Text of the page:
Today’s post comes to us from our colleague Jon Gelman of New Jersey. It highlights the actions the Federal government is taking to eliminate the scourge of distracted driving-related injuries and fatalities.
After years of accidents in the workplace caused by the use of mobile devices in vehicles, the Federal government today proposed universal guidelines to encourage automobile manufacturers to electronically disable these devices when a vehicle is in operation. The enforcement of this safety-first proposal may establish a legal standard to universally bar the use of such devices in vehicles and encourage employees to have a safer working environment.
See: U.S. Department of Transportation Proposes ‘Distraction’ Guidelines for Automakers “Issued by the Department’s National Highway Traffic Safety Administration (NHTSA), the guidelines would establish specific recommended criteria for electronic devices installed in vehicles at the time they are manufactured that require visual or manual operation by drivers. The announcement of the guidelines comes just days after President Obama’s FY 2013 budget request, which includes $330 million over six years for distracted driving programs that increase awareness of the issue and encourage stakeholders to take action. “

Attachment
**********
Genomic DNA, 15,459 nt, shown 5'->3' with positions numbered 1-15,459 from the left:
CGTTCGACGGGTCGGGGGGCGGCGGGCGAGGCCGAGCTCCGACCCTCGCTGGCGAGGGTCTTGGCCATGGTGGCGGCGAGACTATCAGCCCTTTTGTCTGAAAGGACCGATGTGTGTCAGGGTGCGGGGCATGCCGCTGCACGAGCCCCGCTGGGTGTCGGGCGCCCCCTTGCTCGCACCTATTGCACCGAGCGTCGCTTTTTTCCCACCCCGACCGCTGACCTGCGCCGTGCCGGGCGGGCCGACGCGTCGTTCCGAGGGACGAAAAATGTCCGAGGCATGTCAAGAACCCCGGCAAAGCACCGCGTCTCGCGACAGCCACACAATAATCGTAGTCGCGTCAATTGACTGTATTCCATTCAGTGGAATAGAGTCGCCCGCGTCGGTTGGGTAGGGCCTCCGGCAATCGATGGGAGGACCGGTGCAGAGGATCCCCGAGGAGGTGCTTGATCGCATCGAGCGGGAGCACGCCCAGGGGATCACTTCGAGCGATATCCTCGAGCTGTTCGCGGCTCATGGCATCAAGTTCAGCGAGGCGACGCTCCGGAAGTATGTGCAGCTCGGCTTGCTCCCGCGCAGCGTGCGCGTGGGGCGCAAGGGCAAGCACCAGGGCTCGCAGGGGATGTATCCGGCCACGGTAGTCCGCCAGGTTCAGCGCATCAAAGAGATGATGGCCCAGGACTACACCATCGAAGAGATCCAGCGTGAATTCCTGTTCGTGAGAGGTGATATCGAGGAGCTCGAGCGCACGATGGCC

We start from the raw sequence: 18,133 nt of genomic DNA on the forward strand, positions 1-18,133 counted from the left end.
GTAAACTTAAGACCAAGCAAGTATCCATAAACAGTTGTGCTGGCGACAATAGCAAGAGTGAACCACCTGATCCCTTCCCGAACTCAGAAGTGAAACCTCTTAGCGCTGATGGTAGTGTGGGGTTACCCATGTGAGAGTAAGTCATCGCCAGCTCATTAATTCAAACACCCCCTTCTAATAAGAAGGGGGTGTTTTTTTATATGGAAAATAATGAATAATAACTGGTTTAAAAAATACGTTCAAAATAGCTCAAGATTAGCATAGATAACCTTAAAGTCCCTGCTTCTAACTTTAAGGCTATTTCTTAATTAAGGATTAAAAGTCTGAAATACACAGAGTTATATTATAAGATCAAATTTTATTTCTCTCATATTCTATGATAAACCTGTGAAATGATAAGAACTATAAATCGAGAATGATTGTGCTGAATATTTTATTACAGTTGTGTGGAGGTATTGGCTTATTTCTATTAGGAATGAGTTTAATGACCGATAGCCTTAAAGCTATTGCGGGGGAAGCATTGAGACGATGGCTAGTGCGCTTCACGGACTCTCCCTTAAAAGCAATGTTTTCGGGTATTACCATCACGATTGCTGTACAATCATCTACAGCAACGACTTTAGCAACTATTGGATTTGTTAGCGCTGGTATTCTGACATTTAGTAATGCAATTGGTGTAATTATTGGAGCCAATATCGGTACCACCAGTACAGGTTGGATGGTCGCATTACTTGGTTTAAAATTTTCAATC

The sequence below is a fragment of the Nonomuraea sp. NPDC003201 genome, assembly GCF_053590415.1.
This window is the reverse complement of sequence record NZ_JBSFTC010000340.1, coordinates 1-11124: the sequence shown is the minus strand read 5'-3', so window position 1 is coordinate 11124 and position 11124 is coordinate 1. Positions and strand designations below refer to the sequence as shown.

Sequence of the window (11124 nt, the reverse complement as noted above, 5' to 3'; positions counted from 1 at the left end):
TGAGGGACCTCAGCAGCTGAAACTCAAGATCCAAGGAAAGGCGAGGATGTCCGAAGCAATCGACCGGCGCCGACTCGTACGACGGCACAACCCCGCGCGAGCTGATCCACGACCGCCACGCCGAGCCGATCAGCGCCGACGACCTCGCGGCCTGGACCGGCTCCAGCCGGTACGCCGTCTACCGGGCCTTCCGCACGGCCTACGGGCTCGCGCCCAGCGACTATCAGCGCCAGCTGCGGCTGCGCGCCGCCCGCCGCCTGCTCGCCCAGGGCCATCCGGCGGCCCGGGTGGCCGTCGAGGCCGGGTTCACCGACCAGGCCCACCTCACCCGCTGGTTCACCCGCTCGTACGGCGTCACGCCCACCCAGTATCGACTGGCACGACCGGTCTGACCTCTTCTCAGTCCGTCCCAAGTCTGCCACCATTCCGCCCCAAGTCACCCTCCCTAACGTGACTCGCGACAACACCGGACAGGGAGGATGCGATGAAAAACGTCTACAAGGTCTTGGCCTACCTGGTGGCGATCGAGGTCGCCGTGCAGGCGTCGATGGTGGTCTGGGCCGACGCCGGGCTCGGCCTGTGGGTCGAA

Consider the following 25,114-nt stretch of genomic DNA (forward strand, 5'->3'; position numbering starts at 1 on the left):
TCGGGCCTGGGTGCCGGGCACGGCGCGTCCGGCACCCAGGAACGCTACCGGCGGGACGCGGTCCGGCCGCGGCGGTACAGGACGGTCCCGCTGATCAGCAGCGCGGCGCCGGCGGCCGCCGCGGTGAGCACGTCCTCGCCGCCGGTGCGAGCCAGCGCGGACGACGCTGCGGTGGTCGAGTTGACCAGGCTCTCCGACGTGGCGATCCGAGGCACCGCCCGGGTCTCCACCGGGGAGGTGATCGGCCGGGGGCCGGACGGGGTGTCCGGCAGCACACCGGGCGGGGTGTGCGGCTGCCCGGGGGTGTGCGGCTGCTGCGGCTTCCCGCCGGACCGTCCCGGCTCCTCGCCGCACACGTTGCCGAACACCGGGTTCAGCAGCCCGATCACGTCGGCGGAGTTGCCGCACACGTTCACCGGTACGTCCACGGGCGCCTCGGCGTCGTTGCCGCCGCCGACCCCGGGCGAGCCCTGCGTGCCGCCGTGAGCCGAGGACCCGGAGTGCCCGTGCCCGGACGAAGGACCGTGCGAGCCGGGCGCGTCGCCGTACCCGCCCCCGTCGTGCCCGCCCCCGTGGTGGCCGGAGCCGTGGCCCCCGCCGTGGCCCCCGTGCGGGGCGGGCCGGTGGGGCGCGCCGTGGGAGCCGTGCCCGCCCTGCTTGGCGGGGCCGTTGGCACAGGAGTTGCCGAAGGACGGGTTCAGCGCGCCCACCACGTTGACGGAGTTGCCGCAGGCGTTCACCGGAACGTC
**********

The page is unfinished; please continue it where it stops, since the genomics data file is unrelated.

Today’s post comes to us from our colleague Jon Gelman of New Jersey.
The Federal Motor Carrier Safety Administration (FMCSA) is proposing to restrict the use of hand-held mobile telephones, including hand-held cell phones, by drivers of commercial motor vehicles (CMVs) while operating in interstate commerce. Cell phones have become a major cause of distracted driving accidents resulting in an increase of workers’ compensation claims by employees as well as liability lawsuits against employers directly. This federal rule would be in addition to the many states which already ban hand-held cell phone use.
The following is a summary of the proposed rule: “FMCSA and PHMSA are amending Continue reading →